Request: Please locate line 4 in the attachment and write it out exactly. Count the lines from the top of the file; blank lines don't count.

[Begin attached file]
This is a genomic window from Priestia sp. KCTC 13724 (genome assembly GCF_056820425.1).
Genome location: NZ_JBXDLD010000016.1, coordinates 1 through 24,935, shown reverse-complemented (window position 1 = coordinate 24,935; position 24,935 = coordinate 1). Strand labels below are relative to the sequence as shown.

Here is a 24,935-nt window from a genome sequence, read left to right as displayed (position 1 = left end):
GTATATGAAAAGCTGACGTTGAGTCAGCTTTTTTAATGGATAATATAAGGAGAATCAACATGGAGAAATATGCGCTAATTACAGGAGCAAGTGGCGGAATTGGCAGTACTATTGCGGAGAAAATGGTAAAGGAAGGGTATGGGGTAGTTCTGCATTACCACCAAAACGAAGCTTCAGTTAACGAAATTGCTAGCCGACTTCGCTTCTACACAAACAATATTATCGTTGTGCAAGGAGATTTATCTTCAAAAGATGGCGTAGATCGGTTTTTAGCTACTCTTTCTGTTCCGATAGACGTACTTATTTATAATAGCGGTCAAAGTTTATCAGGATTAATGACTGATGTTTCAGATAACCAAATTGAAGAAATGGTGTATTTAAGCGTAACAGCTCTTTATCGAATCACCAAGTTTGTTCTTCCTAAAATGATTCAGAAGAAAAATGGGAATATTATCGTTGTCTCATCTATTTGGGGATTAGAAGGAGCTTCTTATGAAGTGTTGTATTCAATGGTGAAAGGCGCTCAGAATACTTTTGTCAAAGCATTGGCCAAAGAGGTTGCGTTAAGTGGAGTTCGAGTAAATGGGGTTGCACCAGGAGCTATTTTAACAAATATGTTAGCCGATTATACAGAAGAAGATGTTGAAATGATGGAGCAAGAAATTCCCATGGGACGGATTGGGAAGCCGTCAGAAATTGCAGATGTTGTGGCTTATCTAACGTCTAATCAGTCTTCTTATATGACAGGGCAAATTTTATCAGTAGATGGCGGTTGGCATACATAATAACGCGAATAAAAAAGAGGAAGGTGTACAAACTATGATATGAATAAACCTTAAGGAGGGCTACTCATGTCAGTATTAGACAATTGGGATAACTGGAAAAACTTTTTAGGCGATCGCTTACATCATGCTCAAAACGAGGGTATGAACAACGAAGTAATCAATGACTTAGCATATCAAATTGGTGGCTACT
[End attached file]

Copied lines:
GTATATGAAAAGCTGACGTTGAGTCAGCTTTTTTAATGGATAATATAAGGAGAATCAACATGGAGAAATATGCGCTAATTACAGGAGCAAGTGGCGGAATTGGCAGTACTATTGCGGAGAAAATGGTAAAGGAAGGGTATGGGGTAGTTCTGCATTACCACCAAAACGAAGCTTCAGTTAACGAAATTGCTAGCCGACTTCGCTTCTACACAAACAATATTATCGTTGTGCAAGGAGATTTATCTTCAAAAGATGGCGTAGATCGGTTTTTAGCTACTCTTTCTGTTCCGATAGACGTACTTATTTATAATAGCGGTCAAAGTTTATCAGGATTAATGACTGATGTTTCAGATAACCAAATTGAAGAAATGGTGTATTTAAGCGTAACAGCTCTTTATCGAATCACCAAGTTTGTTCTTCCTAAAATGATTCAGAAGAAAAATGGGAATATTATCGTTGTCTCATCTATTTGGGGATTAGAAGGAGCTTCTTATGAAGTGTTGTATTCAATGGTGAAAGGCGCTCAGAATACTTTTGTCAAAGCATTGGCCAAAGAGGTTGCGTTAAGTGGAGTTCGAGTAAATGGGGTTGCACCAGGAGCTATTTTAACAAATATGTTAGCCGATTATACAGAAGAAGATGTTGAAATGATGGAGCAAGAAATTCCCATGGGACGGATTGGGAAGCCGTCAGAAATTGCAGATGTTGTGGCTTATCTAACGTCTAATCAGTCTTCTTATATGACAGGGCAAATTTTATCAGTAGATGGCGGTTGGCATACATAATAACGCGAATAAAAAAGAGGAAGGTGTACAAACTATGATATGAATAAACCTTAAGGAGGGCTACTCATGTCAGTATTAGACAATTGGGATAACTGGAAAAACTTTTTAGGCGATCGCTTACATCATGCTCAAAACGAGGGTATGAACAACGAAGTAATCAATGACTTAGCATATCAAATTGGTGGCTACT